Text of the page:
Kazakhstan: Authorities Adopt Heavy-Hand Approach on Land Issue
A press conference in Almaty on the proposed plans to rent land to foreign investors had to be cancelled April 29 after police detained the organizers.
The heavy-handed effort to prevent a public discussion is highlighting the nervous state of a government that is flailing in its attempts to quell a wave of protests over the land issue.
Mukhtar Taizhan and Rysbek Sarsenbaiuly, who were set to speak at Almaty’s National Press Club, were forcibly denied from getting to the building by police. Rights activists filming the detention, like Galym Ageleuov, were themselves also hauled away by police.
Some time later, Sarsenbaiuly’s wife, Marzhan Aspandiyarova, did manage to reach the National Press Club to explain to reporters what had happened to her husband, but the scene degenerated into chaos as she spoke. As journalists gathered around her to listen, several policemen barged in to physically drag her away into a waiting car.
“If you want to prosecute, go ahead. The land will not be sold,” Aspandiyarova yelled as she was being manhandled.
The protests that have sprung up in several locations in Kazakhstan revolve around government plans to sell off unused farming land, which many Kazakhstanis fear could be bought up by foreign buyers — the Chinese are the main suspects.
Authorities have tried to reassure the public, specifying that the land being made available can be sold only to citizens of Kazakhstan, while foreigners must do with renting for periods of up to 25 years.
Those reassurances have had little effect. Some argue that once the 25 year period is up, foreigners may choose to squat on the land, while others suspect unauthorized sales will be approved on the sly.
What is particularly worrisome for the government is that a series of rallies ostensibly sparked by the land sale plans could evolve into a generalized protest movement fueled by the economic hardship currently being endured by many in Kazakhstan.
Members of the recently convoked parliament appear, like the authorities, to be electing to bury their head in the sand, going by a punchy video report recently filed by RFE/RL’s Kazakhstan service, Azattyq. A reporter with the broadcaster quizzes several MPs on the largest protest to take place to date, in Atyrau, only to be abruptly dismissed or avoided in most cases.
One deputy that did speak to Azattyq, Bekbolat Tleukhan, accused “external forces” of being responsible for trying to destabilize the political situation.
Lots of activists appear to be trying to ride on the coattails of the discontent. One protest planned to take place in the capital, Astana, on May 21 is being organized under the slogan “Shal Ket” or “Old Man Leave,” a reference to 75-year old President Nursultan Nazarbayev.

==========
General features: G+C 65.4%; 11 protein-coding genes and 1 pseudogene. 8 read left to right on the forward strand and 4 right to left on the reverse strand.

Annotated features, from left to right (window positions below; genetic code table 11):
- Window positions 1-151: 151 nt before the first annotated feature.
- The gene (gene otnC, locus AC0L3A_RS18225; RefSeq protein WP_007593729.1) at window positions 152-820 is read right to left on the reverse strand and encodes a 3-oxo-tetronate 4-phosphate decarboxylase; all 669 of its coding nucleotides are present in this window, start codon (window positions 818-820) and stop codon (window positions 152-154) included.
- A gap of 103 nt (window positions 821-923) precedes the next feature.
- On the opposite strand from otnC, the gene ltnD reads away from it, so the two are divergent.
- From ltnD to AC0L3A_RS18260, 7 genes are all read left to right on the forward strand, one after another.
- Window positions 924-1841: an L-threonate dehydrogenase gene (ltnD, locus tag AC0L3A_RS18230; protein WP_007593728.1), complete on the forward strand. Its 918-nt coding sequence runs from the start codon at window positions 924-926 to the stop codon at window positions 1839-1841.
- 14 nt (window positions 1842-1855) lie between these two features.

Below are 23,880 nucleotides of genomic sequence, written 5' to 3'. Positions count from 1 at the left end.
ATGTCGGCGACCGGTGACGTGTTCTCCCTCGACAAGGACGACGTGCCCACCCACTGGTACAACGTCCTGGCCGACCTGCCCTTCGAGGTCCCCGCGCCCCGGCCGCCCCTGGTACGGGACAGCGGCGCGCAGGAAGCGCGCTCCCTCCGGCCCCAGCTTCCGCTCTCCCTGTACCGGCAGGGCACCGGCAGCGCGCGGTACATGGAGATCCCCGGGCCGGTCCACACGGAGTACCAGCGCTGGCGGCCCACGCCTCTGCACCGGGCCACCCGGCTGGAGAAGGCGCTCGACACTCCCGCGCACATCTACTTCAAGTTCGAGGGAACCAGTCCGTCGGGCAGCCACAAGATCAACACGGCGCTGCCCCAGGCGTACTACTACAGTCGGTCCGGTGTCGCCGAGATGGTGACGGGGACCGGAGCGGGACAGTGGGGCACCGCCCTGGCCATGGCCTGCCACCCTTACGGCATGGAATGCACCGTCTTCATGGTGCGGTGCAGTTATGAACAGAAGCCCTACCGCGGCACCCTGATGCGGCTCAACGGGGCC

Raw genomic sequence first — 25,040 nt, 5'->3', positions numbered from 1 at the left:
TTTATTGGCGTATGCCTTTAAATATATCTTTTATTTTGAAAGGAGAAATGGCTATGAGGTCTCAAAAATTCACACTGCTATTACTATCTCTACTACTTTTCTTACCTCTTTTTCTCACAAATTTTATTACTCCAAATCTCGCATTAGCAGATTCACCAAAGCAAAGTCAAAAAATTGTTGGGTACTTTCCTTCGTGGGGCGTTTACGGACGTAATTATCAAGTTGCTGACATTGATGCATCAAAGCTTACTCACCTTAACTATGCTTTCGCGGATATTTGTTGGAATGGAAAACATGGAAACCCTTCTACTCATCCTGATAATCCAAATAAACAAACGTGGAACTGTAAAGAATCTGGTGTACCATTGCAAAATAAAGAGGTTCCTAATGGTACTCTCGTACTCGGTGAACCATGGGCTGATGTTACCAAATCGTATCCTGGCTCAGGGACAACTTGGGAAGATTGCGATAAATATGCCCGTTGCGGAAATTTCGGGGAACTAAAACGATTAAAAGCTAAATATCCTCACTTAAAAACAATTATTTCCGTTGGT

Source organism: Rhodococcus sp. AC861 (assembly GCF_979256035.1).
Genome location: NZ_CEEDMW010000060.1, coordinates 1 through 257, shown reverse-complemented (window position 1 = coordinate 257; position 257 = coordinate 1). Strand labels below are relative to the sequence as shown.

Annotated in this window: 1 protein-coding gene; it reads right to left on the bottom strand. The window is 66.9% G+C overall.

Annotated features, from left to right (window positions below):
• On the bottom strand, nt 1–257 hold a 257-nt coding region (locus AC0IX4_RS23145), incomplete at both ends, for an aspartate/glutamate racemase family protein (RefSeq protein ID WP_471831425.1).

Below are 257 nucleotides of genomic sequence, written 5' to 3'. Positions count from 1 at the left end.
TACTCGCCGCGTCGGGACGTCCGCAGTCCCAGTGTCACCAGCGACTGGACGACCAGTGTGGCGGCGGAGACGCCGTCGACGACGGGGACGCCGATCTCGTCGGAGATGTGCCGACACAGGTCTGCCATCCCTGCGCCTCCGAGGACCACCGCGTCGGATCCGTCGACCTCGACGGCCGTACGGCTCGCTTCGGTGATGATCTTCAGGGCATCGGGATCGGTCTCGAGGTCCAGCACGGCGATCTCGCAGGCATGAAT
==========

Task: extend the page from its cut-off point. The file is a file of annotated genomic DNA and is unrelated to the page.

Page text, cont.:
The government’s first instinct for now appears to lean mainly on the time-tested method of using force, as happened at the Almaty press conference.
Sakhit Zhanabayeva, a civic activist and head of the Solidarnost workers' movement, said the go-ahead for taking a hardline had come from the top.
“The government is in its death throes. They are executing the orders of the president, who recently said that those protesting against the land sale should be punished and called them provocateurs,” Zhanabayeva said.
On April 28, dozens of people came out in the western city of Aktau to hold their own protest, but were denied permission, according an Azattyk report. Several of the organizers of the proposed rally in Aktau have reportedly been detained.
Some signals do speak to a degree of compromise, or movement in that direction at any rate.
Taizhan, one of the detained press conference organizers, said on his Facebook account that he had already been released and that the mayor of Almaty, Baurzhan Baybek, had agreed to a parley with activists following the May 1 holidays.
And on April 29, Senate speaker Kassym-Jomart Tokayev acknowledged the need to close loopholes as a way of soothing the noxious public mood.
"We must give more than just assurances that agricultural land will not be sold to foreigners. Legislation and other measures need to be adopted to ensure this prerequisite is adhered to, and so that nobody gets the idea of circumventing the rules through some cunning scheme,” he was cited as telling lawmakers by state news agency Kazinform.
All eyes are now on May 21 to see whether these kind of public statements have the required effect as preparations to hold a national protest against the land sales gather pace.
Aigerim Toleukhanova is a journalist and researcher from Kazakhstan.